Here is one of the stellar Sauvignon Blanc offerings, their most popular wine.

SauvBlanc_07_front_TTB

For a very special vintage of Lou’s Redwood Valley appelation Sauvignon Blanc, which he called “Terroir” — the character of the land the grapes grow on, I devised the following label. What could possibly define an area in this day more than a zip code? What’s in a ZIP? Try a sip!

95470-Front-for-TTB

We have other wine labels we have made for Chance Creek that I will show in another post. Must get to work!

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Hello, World

I am thinking about letterpress printing today, as usual. It is so much a part of me and my life that it’s a bit like breathing. I have been a printer since 1974 or or 1975, have had this business I so enjoy and love since 1984. It was rare to be a woman in this industry, particularly in that moment as letterpress had already been replaced almost entirely by offset printing. I was not strategic about it; I just wanted to do it, the way Amelia Erhart said, “I want to do it because I want to do it.” Women were not printers, letterpress printing was not revered. Thank goodness that part has changed.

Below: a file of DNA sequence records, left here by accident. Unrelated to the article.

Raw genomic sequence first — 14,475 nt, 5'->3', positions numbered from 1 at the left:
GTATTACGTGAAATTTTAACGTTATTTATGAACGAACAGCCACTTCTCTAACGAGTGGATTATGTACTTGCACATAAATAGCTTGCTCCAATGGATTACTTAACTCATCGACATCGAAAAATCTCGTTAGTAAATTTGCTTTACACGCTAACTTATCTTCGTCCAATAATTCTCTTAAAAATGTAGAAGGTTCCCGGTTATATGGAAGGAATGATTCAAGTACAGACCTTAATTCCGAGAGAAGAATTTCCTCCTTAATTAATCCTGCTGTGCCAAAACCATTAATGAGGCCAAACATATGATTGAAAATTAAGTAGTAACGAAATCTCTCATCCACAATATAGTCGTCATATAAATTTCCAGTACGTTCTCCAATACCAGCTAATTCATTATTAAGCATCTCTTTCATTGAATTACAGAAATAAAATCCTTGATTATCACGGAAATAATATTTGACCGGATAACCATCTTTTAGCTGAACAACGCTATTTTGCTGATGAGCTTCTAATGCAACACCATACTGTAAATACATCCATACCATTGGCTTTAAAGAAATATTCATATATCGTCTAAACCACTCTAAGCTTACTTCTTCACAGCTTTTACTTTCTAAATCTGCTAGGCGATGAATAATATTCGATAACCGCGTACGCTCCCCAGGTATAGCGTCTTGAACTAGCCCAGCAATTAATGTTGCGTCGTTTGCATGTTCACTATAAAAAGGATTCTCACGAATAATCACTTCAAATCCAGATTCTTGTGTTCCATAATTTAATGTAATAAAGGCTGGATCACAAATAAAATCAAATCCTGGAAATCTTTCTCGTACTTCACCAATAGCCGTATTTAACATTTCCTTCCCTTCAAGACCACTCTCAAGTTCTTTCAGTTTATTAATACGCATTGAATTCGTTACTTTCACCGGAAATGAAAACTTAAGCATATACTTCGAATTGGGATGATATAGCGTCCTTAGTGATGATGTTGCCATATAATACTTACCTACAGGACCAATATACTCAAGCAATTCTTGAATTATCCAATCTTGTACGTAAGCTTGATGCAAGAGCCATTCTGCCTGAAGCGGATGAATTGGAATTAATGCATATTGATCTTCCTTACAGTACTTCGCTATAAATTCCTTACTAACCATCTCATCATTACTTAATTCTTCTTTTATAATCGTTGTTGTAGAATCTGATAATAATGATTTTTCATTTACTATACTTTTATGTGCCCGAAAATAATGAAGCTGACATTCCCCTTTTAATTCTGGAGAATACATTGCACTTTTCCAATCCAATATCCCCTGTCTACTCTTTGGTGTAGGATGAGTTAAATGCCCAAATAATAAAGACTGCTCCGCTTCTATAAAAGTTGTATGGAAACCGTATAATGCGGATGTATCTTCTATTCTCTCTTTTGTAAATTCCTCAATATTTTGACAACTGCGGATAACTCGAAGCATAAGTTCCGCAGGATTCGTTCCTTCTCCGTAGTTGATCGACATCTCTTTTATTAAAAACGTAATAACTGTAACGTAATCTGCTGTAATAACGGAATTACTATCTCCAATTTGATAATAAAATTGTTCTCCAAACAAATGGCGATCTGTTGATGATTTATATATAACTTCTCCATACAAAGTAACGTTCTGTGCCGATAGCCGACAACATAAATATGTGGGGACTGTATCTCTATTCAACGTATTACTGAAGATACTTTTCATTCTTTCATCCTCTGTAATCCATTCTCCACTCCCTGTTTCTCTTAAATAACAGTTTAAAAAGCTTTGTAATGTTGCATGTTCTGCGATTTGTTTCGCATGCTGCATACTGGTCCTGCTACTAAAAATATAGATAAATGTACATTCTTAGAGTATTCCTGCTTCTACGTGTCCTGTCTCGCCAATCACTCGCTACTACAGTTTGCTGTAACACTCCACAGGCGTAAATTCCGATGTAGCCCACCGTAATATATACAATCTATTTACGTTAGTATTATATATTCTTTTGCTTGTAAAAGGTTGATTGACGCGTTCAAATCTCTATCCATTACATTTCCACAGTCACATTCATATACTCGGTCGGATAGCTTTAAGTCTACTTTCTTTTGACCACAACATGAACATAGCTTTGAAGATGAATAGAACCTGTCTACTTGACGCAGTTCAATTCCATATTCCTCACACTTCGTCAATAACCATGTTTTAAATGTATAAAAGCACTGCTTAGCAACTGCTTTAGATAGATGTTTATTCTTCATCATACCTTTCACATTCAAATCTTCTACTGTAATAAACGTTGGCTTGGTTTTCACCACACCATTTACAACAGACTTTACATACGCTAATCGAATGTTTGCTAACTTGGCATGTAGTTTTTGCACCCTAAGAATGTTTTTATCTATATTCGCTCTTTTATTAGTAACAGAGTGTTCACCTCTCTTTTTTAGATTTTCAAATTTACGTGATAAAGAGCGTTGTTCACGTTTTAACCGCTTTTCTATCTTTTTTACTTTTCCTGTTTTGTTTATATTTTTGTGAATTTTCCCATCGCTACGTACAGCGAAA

Letterpress printing changed my life and continues to enrich it every day. I am very grateful I get to do this work, have this shop, make these relationships, create something new every couple of hours. It’s so much fun and so hard and so beautiful and people always kind of fall to their knees when they see it. A long time ago I discovered there is a lot of power in letterpress printing. It has the power to capture people’s curiosity. It has the power to make everybody want to come to the party. It has the power to create a desire to know you better when you give them your fluffy, deeply impressed business card. It is an art that is a craft that is a powerful force and hardly anybody knows about it. Even not knowing, when they encounter it, they know it is different, it has something about it that tells something interesting. What is that? I think it is the hand of the craftsperson showing in the work.

Gee, guys, I have a BLOG!

Big kiss,

Zida